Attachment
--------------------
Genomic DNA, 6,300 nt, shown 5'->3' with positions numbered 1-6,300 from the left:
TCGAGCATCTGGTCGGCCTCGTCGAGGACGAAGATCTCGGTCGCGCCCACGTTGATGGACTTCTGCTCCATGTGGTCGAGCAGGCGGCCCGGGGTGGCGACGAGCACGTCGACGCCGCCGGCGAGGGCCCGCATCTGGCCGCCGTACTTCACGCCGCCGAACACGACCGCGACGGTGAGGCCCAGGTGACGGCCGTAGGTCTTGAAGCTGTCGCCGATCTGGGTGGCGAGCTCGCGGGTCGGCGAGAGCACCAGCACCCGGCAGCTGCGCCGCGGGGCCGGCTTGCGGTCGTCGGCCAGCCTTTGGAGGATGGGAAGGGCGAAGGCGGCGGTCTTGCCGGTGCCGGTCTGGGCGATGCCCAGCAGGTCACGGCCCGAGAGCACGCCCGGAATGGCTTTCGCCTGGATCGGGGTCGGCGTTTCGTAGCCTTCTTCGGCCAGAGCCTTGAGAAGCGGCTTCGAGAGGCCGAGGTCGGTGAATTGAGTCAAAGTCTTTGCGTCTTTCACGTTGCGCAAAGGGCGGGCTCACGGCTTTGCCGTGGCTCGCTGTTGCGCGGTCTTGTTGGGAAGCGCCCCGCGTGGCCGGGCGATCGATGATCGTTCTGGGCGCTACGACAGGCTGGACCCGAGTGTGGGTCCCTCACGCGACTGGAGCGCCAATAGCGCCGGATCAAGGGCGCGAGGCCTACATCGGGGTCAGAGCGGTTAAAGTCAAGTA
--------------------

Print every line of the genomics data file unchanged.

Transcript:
Genomic DNA, 6,300 nt, shown 5'->3' with positions numbered 1-6,300 from the left:
TCGAGCATCTGGTCGGCCTCGTCGAGGACGAAGATCTCGGTCGCGCCCACGTTGATGGACTTCTGCTCCATGTGGTCGAGCAGGCGGCCCGGGGTGGCGACGAGCACGTCGACGCCGCCGGCGAGGGCCCGCATCTGGCCGCCGTACTTCACGCCGCCGAACACGACCGCGACGGTGAGGCCCAGGTGACGGCCGTAGGTCTTGAAGCTGTCGCCGATCTGGGTGGCGAGCTCGCGGGTCGGCGAGAGCACCAGCACCCGGCAGCTGCGCCGCGGGGCCGGCTTGCGGTCGTCGGCCAGCCTTTGGAGGATGGGAAGGGCGAAGGCGGCGGTCTTGCCGGTGCCGGTCTGGGCGATGCCCAGCAGGTCACGGCCCGAGAGCACGCCCGGAATGGCTTTCGCCTGGATCGGGGTCGGCGTTTCGTAGCCTTCTTCGGCCAGAGCCTTGAGAAGCGGCTTCGAGAGGCCGAGGTCGGTGAATTGAGTCAAAGTCTTTGCGTCTTTCACGTTGCGCAAAGGGCGGGCTCACGGCTTTGCCGTGGCTCGCTGTTGCGCGGTCTTGTTGGGAAGCGCCCCGCGTGGCCGGGCGATCGATGATCGTTCTGGGCGCTACGACAGGCTGGACCCGAGTGTGGGTCCCTCACGCGACTGGAGCGCCAATAGCGCCGGATCAAGGGCGCGAGGCCTACATCGGGGTCAGAGCGGTTAAAGTCAAGTA